News release

Mercury Diversion Program Continues

The province is making changes to its air quality regulations that will allow a successful mercury diversion program to continue.

Since 2015, Efficiency One has run a mercury diversion program on behalf of Nova Scotia Power. People and companies can drop off products, such as compact fluorescent light bulbs, thermostats and other items that contain mercury, for recycling or proper disposal. It is the only organization accepting a wide variety of products containing mercury. Nearly 20 kilograms of mercury were diverted in 2016.

Under the air quality regulations, this program allows Nova Scotia Power to earn credits for kilograms of mercury diverted. The credits help make up for past emissions that were over the province’s legislated 65-kilogram cap, which Nova Scotia Power must make up for by the end of 2020. The arrangement has also helped prevent higher electricity rates.

Nova Scotia Power no longer needs the program to make up for its emissions over the cap. Rather than see the program end entirely, the province will now allow Nova Scotia Power to bank credits from the mercury diversion program to apply against any future over-emissions until the end of 2024. Credits must be used by the end of 2029.

“Nova Scotia is making great strides in diverting products that contain mercury from the waste stream and it’s important that we continue this success,” said Environment Minister Iain Rankin. “We’ve made a change to the regulations so Nova Scotia Power continues its diversion program with some modifications.”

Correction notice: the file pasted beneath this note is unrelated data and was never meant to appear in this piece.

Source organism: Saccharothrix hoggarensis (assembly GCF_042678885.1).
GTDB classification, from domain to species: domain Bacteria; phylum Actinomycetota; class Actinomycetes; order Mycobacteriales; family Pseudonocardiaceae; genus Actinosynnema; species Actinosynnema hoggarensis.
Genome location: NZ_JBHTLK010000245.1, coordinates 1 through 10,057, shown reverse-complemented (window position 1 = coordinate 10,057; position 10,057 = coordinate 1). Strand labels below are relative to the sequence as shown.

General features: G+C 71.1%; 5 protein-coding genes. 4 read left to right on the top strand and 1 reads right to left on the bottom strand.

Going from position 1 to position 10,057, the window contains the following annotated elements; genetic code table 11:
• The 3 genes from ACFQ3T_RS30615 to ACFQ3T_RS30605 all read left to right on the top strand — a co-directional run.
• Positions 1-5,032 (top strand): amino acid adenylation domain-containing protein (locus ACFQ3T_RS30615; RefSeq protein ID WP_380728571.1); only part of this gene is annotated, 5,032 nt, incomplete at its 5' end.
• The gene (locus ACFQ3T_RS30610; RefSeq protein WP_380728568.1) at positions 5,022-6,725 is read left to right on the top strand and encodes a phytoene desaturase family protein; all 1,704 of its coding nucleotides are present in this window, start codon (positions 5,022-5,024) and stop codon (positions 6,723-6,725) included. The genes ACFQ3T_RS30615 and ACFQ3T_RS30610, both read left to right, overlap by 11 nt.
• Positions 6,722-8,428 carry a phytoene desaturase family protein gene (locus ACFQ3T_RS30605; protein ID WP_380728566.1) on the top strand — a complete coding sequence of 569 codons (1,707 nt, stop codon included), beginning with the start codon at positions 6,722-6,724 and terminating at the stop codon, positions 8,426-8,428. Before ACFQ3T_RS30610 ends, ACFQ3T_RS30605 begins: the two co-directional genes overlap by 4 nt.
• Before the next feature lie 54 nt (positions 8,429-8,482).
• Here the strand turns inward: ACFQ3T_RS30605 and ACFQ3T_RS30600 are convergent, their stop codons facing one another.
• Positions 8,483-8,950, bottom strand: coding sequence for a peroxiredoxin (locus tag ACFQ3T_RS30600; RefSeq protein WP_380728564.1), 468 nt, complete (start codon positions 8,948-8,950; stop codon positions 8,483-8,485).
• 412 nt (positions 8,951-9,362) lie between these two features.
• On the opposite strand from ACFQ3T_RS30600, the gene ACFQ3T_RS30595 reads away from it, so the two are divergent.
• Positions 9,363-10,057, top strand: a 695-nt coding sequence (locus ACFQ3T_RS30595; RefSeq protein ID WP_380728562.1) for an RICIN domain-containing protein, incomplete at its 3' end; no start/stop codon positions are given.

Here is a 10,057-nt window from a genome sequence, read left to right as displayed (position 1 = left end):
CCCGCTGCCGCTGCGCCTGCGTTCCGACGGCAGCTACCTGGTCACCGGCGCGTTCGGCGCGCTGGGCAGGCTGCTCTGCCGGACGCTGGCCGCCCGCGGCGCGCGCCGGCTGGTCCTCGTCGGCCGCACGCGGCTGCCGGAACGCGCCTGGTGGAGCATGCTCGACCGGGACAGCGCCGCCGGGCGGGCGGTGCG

Mercury emissions will continue to decrease in Nova Scotia. The limit will be lowered to 35 kilograms in 2020 and to 30 kilograms in 2030.

More information on the mercury diversion program is available at .


The province will change the Air Quality Regulations so a successful program that keeps mercury out of landfills will continue. The change will let Nova Scotia Power apply credits against its future emissions by offering the program.

Until now, Nova Scotia Power has been using them to make up for past emissions, which it must do by 2020. It no longer needs the diversion program to do that.

Environment Minister Iain Rankin says this change will keep a successful program operating so Nova Scotians can continue to use it.